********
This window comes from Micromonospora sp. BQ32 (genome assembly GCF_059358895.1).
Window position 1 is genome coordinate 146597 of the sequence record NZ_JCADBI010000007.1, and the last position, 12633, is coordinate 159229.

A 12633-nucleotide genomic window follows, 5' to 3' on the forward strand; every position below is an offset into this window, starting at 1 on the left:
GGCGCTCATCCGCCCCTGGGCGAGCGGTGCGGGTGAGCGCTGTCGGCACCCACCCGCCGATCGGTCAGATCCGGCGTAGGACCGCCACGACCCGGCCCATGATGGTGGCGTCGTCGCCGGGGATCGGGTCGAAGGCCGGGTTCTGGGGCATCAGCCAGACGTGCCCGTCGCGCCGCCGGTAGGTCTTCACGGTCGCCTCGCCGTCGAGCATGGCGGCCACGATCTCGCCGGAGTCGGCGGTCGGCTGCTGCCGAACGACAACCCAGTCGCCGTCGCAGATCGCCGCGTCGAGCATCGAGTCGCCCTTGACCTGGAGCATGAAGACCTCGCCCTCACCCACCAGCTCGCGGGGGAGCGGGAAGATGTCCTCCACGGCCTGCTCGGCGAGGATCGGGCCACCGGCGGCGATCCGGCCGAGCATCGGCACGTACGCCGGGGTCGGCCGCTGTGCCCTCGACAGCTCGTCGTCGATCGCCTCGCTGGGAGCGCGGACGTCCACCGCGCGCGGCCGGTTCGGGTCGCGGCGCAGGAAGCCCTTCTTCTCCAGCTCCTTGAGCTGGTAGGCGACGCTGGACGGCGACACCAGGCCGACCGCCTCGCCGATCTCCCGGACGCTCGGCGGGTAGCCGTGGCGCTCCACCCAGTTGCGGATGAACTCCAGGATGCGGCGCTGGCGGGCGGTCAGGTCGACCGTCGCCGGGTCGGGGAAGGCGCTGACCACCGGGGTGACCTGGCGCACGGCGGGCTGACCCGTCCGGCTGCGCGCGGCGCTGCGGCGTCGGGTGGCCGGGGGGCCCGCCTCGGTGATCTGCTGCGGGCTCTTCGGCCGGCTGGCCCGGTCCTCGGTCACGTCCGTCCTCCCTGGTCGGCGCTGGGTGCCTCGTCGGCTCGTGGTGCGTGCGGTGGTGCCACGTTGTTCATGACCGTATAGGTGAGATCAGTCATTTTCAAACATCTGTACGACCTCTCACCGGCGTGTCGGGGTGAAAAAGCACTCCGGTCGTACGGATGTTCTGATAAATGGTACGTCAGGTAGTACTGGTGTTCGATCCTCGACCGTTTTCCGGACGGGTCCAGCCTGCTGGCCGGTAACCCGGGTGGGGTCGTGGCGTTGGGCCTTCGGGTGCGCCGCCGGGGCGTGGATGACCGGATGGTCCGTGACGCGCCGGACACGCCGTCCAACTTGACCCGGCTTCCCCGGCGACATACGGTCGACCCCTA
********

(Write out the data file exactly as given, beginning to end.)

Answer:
This window comes from Micromonospora sp. BQ32 (genome assembly GCF_059358895.1).
Window position 1 is genome coordinate 146597 of the sequence record NZ_JCADBI010000007.1, and the last position, 12633, is coordinate 159229.

A 12633-nucleotide genomic window follows, 5' to 3' on the forward strand; every position below is an offset into this window, starting at 1 on the left:
GGCGCTCATCCGCCCCTGGGCGAGCGGTGCGGGTGAGCGCTGTCGGCACCCACCCGCCGATCGGTCAGATCCGGCGTAGGACCGCCACGACCCGGCCCATGATGGTGGCGTCGTCGCCGGGGATCGGGTCGAAGGCCGGGTTCTGGGGCATCAGCCAGACGTGCCCGTCGCGCCGCCGGTAGGTCTTCACGGTCGCCTCGCCGTCGAGCATGGCGGCCACGATCTCGCCGGAGTCGGCGGTCGGCTGCTGCCGAACGACAACCCAGTCGCCGTCGCAGATCGCCGCGTCGAGCATCGAGTCGCCCTTGACCTGGAGCATGAAGACCTCGCCCTCACCCACCAGCTCGCGGGGGAGCGGGAAGATGTCCTCCACGGCCTGCTCGGCGAGGATCGGGCCACCGGCGGCGATCCGGCCGAGCATCGGCACGTACGCCGGGGTCGGCCGCTGTGCCCTCGACAGCTCGTCGTCGATCGCCTCGCTGGGAGCGCGGACGTCCACCGCGCGCGGCCGGTTCGGGTCGCGGCGCAGGAAGCCCTTCTTCTCCAGCTCCTTGAGCTGGTAGGCGACGCTGGACGGCGACACCAGGCCGACCGCCTCGCCGATCTCCCGGACGCTCGGCGGGTAGCCGTGGCGCTCCACCCAGTTGCGGATGAACTCCAGGATGCGGCGCTGGCGGGCGGTCAGGTCGACCGTCGCCGGGTCGGGGAAGGCGCTGACCACCGGGGTGACCTGGCGCACGGCGGGCTGACCCGTCCGGCTGCGCGCGGCGCTGCGGCGTCGGGTGGCCGGGGGGCCCGCCTCGGTGATCTGCTGCGGGCTCTTCGGCCGGCTGGCCCGGTCCTCGGTCACGTCCGTCCTCCCTGGTCGGCGCTGGGTGCCTCGTCGGCTCGTGGTGCGTGCGGTGGTGCCACGTTGTTCATGACCGTATAGGTGAGATCAGTCATTTTCAAACATCTGTACGACCTCTCACCGGCGTGTCGGGGTGAAAAAGCACTCCGGTCGTACGGATGTTCTGATAAATGGTACGTCAGGTAGTACTGGTGTTCGATCCTCGACCGTTTTCCGGACGGGTCCAGCCTGCTGGCCGGTAACCCGGGTGGGGTCGTGGCGTTGGGCCTTCGGGTGCGCCGCCGGGGCGTGGATGACCGGATGGTCCGTGACGCGCCGGACACGCCGTCCAACTTGACCCGGCTTCCCCGGCGACATACGGTCGACCCCTA